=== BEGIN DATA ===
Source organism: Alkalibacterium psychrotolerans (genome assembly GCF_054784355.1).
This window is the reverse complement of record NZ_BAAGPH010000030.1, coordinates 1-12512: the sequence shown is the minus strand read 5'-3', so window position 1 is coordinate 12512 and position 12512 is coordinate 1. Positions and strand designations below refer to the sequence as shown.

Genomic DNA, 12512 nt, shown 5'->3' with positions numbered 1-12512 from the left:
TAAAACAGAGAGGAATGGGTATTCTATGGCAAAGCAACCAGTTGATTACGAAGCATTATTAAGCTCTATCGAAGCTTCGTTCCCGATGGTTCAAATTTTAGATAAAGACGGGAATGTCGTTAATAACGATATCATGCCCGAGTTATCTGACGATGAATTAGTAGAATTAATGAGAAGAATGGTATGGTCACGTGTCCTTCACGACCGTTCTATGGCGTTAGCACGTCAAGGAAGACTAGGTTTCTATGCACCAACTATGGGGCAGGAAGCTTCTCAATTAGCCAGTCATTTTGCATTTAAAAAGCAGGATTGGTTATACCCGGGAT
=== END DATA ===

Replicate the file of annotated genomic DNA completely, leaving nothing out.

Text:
Source organism: Alkalibacterium psychrotolerans (genome assembly GCF_054784355.1).
This window is the reverse complement of record NZ_BAAGPH010000030.1, coordinates 1-12512: the sequence shown is the minus strand read 5'-3', so window position 1 is coordinate 12512 and position 12512 is coordinate 1. Positions and strand designations below refer to the sequence as shown.

Genomic DNA, 12512 nt, shown 5'->3' with positions numbered 1-12512 from the left:
TAAAACAGAGAGGAATGGGTATTCTATGGCAAAGCAACCAGTTGATTACGAAGCATTATTAAGCTCTATCGAAGCTTCGTTCCCGATGGTTCAAATTTTAGATAAAGACGGGAATGTCGTTAATAACGATATCATGCCCGAGTTATCTGACGATGAATTAGTAGAATTAATGAGAAGAATGGTATGGTCACGTGTCCTTCACGACCGTTCTATGGCGTTAGCACGTCAAGGAAGACTAGGTTTCTATGCACCAACTATGGGGCAGGAAGCTTCTCAATTAGCCAGTCATTTTGCATTTAAAAAGCAGGATTGGTTATACCCGGGAT